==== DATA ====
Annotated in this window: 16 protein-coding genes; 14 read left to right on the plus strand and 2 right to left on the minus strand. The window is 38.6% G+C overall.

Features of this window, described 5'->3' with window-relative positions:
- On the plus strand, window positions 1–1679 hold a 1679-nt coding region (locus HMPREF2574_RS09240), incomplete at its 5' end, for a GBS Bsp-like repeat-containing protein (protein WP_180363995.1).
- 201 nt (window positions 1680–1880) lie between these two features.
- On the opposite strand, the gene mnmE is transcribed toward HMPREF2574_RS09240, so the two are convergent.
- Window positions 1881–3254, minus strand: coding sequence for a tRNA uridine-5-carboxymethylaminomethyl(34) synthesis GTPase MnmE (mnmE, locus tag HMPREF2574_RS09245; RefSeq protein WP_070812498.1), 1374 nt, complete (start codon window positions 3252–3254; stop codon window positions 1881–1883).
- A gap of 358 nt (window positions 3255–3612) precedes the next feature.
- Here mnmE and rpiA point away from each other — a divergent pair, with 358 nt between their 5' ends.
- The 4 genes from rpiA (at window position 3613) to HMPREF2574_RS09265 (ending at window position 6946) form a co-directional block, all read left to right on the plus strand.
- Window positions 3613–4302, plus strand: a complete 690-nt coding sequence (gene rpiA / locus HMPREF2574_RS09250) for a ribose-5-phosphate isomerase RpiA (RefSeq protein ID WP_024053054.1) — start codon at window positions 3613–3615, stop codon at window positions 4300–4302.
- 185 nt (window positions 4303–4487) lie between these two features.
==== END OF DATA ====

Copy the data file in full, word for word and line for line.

Annotated in this window: 16 protein-coding genes; 14 read left to right on the plus strand and 2 right to left on the minus strand. The window is 38.6% G+C overall.

Features of this window, described 5'->3' with window-relative positions:
- On the plus strand, window positions 1–1679 hold a 1679-nt coding region (locus HMPREF2574_RS09240), incomplete at its 5' end, for a GBS Bsp-like repeat-containing protein (protein WP_180363995.1).
- 201 nt (window positions 1680–1880) lie between these two features.
- On the opposite strand, the gene mnmE is transcribed toward HMPREF2574_RS09240, so the two are convergent.
- Window positions 1881–3254, minus strand: coding sequence for a tRNA uridine-5-carboxymethylaminomethyl(34) synthesis GTPase MnmE (mnmE, locus tag HMPREF2574_RS09245; RefSeq protein WP_070812498.1), 1374 nt, complete (start codon window positions 3252–3254; stop codon window positions 1881–1883).
- A gap of 358 nt (window positions 3255–3612) precedes the next feature.
- Here mnmE and rpiA point away from each other — a divergent pair, with 358 nt between their 5' ends.
- The 4 genes from rpiA (at window position 3613) to HMPREF2574_RS09265 (ending at window position 6946) form a co-directional block, all read left to right on the plus strand.
- Window positions 3613–4302, plus strand: a complete 690-nt coding sequence (gene rpiA / locus HMPREF2574_RS09250) for a ribose-5-phosphate isomerase RpiA (RefSeq protein ID WP_024053054.1) — start codon at window positions 3613–3615, stop codon at window positions 4300–4302.
- 185 nt (window positions 4303–4487) lie between these two features.